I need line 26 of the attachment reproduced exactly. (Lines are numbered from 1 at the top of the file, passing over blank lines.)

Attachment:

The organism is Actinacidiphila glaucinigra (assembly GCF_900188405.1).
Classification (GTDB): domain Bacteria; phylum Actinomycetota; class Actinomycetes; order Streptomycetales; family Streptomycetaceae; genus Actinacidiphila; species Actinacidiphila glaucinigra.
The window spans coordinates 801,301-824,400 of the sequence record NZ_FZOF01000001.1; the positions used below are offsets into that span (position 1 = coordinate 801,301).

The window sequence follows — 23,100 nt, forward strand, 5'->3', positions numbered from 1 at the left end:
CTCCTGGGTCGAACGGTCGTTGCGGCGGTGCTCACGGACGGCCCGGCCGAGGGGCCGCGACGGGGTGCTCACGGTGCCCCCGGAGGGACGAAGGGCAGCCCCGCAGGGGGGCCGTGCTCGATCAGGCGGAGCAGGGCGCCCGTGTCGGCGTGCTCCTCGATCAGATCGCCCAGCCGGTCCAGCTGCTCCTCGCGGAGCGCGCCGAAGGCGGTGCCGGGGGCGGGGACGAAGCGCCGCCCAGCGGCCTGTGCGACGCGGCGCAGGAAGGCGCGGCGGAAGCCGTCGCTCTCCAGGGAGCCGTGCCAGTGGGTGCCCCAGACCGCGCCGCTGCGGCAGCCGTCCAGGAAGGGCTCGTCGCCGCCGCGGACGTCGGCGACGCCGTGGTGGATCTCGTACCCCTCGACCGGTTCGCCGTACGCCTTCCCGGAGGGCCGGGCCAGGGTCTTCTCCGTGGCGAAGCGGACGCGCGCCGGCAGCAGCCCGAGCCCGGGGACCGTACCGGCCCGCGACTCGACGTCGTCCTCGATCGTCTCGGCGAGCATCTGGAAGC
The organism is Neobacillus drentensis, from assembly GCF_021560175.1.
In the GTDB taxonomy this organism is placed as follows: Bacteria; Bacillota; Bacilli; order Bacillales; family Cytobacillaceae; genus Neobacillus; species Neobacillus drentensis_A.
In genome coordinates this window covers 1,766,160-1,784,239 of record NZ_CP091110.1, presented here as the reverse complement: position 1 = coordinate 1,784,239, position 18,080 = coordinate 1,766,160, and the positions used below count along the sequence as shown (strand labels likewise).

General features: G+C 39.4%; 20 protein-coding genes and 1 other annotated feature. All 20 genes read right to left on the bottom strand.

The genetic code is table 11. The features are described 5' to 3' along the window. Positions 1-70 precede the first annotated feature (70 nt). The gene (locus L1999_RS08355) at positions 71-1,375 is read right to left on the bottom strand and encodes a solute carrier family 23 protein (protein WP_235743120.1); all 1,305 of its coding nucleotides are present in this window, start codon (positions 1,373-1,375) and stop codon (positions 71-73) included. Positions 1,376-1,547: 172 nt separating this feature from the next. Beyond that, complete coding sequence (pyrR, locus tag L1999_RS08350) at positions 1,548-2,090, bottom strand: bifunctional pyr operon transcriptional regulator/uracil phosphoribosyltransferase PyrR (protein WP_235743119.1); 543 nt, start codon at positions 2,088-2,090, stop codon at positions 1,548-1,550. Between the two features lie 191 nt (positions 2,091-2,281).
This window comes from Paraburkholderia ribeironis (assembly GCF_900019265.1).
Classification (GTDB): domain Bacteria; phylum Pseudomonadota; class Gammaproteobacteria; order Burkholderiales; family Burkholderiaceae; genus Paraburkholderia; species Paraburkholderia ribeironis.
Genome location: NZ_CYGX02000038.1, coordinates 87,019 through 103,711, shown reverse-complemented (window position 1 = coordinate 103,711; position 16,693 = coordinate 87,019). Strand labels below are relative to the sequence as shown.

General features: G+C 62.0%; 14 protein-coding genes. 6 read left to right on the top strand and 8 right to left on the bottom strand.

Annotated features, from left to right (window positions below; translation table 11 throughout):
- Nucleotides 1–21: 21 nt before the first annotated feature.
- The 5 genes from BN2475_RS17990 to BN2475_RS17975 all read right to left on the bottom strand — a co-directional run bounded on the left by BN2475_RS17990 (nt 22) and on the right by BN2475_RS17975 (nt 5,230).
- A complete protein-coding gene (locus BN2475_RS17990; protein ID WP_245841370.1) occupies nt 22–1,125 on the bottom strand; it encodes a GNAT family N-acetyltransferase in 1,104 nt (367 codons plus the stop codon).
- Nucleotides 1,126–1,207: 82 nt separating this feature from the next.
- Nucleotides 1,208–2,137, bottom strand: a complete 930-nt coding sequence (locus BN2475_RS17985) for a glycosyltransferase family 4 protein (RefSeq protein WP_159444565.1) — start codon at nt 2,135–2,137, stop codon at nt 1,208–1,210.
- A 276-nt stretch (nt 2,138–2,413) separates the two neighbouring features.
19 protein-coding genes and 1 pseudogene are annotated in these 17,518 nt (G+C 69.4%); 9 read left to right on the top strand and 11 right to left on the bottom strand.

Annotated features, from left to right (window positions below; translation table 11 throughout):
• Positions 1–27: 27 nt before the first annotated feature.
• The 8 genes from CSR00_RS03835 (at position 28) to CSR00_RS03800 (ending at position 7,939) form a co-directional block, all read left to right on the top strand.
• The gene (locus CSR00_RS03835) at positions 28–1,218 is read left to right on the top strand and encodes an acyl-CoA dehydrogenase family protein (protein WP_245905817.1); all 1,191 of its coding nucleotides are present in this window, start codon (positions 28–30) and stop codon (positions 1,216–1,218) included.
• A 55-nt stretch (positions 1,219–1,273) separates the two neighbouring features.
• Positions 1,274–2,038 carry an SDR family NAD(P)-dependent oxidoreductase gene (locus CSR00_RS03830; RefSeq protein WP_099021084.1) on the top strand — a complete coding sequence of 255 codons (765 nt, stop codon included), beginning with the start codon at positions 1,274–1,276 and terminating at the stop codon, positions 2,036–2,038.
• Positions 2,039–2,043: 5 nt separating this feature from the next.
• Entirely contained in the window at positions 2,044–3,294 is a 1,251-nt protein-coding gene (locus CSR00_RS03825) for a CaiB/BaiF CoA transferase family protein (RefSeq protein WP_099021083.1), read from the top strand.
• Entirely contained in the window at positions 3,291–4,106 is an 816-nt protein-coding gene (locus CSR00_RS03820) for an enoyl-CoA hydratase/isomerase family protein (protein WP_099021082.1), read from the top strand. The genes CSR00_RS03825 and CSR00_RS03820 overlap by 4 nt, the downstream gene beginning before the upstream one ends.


• The gene (locus CSR00_RS03835) at positions 28–1,218 is read left to right on the top strand and encodes an acyl-CoA dehydrogenase family protein (protein WP_245905817.1); all 1,191 of its coding nucleotides are present in this window, start codon (positions 28–30) and stop codon (positions 1,216–1,218) included.